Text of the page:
Answer It is true that the Torah observant Jews are at a disadvantage. This does not arise necessarily from the fact that the truth is found only in the hands of the irreligious There are other possible explanations. To clarify this point it is necessary to enter into a painful web of relations between irreligious and religious. It would be possible to not write this if the attitude to the Torah observant Jews was more restrained. However. the official educational line in the educational institutions tries nowadays to form more moderation and mutual respect. Yet. nowadays when the communication tools have greater power in formulating the opinions of the students. it appears that mutual respect has the opposite effect, and almost all data that is presented by the communication media is distorted, scornful and meant to incite. (I say this from personal experience, when 20 years ago an interview recorded by the Voice of Israel with two Torah observant former soldiers, in which they stated that the army has serious religious problems, was not presented to the public. When I asked the interviewers why it was not presented, they said that it was not interesting). However, there is no alternative, because the intelligence of the Torah observant Jews was tainted, and therefore it is necessary to answer these arguments . The weakness that is claimed was during all the years of the exile based on incorrect information. Are the idol worshipping christians or the primitive moslems nore correct than Judaism? Nevertheless the faithful Jews distanced themselves from contact with these cultures because it was done uder unequal conditions and without a reasonable chance of success. Discussions between different cultures always remains under the shadow of the dominant society at the time. The great philosophers (such as Hegel for christianity, and Appleton for idol worship) often expressed themselves in a ridiculus manner for the ruling religion because they lived under its influence. Anyone who would claim that Hegel or Appleton were charlatans would be considered as a fool. Here in Israel the leaders of the communication media - the broadcasters, the commentators, and the known reporters, interview people in a biased manner, and mainly select irreligious and non-Jews to be interviewed. These groups form a majority which receives representation much above their relative numbers in the population. Religious and national speakers are praised mainly when their opinions agree with the irreligious views. The courts behave in a similar manner. While the religious public is about one third of the population, there is only one moderate and restrained religious judge in the high court.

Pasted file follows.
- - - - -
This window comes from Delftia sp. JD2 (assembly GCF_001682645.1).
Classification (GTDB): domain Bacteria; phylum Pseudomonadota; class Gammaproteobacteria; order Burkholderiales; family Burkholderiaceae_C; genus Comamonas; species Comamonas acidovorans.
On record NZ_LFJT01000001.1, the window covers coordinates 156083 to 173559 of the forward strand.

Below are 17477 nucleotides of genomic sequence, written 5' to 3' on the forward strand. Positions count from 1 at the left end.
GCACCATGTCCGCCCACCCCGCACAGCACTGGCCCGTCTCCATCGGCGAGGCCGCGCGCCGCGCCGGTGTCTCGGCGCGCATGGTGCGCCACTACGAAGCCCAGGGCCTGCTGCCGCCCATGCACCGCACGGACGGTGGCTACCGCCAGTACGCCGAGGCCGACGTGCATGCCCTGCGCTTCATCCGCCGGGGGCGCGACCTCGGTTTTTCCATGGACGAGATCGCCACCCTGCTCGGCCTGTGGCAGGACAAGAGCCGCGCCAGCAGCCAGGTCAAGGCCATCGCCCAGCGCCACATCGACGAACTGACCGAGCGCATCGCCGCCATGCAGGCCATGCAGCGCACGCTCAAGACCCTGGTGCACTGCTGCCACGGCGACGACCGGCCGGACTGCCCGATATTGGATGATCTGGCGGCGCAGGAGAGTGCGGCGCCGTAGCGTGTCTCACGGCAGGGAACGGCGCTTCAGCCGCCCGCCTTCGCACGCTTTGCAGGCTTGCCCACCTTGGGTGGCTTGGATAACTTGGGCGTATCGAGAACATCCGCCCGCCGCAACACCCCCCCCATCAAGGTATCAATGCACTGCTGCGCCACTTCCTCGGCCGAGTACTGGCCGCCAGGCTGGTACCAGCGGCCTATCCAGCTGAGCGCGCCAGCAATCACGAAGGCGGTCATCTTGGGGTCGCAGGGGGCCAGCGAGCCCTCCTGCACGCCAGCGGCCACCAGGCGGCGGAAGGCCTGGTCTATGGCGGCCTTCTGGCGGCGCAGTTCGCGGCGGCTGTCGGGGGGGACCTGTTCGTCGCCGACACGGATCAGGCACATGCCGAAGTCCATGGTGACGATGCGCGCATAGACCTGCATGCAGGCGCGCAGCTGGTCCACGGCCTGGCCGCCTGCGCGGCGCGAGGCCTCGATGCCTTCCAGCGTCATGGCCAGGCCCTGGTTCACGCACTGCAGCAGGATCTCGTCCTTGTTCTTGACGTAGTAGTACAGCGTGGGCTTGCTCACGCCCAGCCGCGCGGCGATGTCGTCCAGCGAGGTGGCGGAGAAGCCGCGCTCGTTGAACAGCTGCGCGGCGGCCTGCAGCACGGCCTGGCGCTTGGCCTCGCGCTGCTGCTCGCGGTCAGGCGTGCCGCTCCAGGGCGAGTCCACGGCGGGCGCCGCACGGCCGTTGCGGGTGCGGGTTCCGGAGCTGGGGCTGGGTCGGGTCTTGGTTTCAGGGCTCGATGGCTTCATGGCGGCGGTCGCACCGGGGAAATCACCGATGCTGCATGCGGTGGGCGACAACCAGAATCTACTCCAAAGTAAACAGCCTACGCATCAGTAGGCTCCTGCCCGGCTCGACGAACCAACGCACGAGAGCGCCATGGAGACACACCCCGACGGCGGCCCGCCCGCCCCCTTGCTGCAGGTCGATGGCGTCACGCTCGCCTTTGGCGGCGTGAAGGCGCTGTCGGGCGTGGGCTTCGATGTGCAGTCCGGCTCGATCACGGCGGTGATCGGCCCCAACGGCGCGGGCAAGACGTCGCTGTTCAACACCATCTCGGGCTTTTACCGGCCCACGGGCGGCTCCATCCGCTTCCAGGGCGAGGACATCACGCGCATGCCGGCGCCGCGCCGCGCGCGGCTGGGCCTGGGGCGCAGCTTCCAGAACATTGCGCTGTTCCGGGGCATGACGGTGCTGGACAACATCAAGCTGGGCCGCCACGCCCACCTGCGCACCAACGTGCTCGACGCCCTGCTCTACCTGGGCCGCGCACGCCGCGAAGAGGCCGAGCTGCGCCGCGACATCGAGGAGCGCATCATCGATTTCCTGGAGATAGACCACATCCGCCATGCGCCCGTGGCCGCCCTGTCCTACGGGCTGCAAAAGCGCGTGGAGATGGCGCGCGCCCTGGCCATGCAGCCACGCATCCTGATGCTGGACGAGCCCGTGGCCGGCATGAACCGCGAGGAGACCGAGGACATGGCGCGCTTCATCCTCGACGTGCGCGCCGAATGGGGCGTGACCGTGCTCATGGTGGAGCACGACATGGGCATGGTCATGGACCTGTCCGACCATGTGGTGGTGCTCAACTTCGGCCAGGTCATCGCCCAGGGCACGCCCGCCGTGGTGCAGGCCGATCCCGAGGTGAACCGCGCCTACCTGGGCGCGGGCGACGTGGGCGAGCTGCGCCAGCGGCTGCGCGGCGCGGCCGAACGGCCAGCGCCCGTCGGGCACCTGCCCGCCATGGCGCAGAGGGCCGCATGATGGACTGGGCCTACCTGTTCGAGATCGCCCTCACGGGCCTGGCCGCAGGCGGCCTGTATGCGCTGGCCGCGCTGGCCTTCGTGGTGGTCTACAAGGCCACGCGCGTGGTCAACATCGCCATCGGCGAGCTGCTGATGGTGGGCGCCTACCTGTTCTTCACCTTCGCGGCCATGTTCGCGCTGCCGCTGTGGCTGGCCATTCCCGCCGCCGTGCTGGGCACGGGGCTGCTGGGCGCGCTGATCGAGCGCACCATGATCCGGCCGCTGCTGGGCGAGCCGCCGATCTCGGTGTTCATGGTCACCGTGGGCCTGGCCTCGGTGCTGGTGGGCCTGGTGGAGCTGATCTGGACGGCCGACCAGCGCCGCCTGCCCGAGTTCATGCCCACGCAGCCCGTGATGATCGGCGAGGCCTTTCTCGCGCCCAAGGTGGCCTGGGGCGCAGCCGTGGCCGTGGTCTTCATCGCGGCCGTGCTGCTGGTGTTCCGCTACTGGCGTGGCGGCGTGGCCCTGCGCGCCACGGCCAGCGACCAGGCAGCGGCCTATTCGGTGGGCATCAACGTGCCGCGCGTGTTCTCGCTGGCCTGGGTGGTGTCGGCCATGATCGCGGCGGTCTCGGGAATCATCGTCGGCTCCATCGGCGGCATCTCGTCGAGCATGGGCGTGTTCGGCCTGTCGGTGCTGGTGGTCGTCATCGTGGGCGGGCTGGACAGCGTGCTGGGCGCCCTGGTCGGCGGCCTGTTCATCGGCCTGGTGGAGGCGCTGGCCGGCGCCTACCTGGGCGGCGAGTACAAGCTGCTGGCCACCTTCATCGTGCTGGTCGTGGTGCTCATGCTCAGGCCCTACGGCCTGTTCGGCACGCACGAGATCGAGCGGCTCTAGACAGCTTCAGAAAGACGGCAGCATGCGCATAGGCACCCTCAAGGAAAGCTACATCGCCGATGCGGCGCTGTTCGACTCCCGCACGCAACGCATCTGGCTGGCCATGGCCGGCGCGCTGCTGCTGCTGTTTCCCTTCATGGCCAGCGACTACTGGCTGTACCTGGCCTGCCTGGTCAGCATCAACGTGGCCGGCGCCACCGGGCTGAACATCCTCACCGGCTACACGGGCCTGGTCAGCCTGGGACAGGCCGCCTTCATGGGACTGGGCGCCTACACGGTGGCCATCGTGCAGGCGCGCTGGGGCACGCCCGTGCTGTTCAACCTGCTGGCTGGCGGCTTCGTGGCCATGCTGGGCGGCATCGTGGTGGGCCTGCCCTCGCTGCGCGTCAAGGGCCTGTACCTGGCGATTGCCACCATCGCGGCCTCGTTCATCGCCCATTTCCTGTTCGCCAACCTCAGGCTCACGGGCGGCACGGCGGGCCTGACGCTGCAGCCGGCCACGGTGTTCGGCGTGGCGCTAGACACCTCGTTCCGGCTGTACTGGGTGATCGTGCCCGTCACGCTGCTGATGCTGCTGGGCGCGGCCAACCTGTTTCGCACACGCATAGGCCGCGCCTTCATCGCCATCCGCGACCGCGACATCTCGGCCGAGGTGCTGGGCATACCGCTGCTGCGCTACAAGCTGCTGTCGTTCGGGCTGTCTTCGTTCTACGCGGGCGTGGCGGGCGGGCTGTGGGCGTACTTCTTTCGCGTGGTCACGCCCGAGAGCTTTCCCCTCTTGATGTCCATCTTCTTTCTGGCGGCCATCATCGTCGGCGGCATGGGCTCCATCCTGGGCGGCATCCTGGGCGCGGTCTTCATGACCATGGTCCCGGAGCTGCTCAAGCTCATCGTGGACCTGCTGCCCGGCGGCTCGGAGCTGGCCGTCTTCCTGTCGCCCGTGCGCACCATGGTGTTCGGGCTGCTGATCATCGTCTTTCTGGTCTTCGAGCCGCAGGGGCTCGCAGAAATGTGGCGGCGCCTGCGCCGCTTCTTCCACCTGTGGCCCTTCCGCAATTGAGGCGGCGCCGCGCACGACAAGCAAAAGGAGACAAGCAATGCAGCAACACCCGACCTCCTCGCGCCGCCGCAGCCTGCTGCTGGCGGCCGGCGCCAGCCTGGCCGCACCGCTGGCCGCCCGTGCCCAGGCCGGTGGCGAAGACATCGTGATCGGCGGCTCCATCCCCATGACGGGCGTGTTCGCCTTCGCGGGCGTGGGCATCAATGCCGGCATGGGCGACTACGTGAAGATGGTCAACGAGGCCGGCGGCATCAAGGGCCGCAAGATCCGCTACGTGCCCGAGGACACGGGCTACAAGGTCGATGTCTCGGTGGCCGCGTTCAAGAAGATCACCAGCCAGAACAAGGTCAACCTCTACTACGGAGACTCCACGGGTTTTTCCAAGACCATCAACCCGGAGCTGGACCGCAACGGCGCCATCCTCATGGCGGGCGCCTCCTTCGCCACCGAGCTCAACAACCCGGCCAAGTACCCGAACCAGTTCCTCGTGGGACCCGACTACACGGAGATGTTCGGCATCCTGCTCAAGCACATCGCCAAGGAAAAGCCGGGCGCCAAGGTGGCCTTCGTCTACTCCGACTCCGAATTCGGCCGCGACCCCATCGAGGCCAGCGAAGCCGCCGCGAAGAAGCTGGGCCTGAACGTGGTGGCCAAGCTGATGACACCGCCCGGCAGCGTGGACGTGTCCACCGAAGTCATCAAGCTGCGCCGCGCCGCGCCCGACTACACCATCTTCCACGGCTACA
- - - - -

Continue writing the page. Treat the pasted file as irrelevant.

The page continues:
The fear by the secular population of the influence from the devoutly pious on the youth is transparent, and it is expressed by the prohibition on the appearance of lecturers of this type in highschools and universities, and they fight to prevent lecturers and Rabbis of this type to speak freely in auditoriums. The thoughts of religious people are repressed high-handedly and without shame.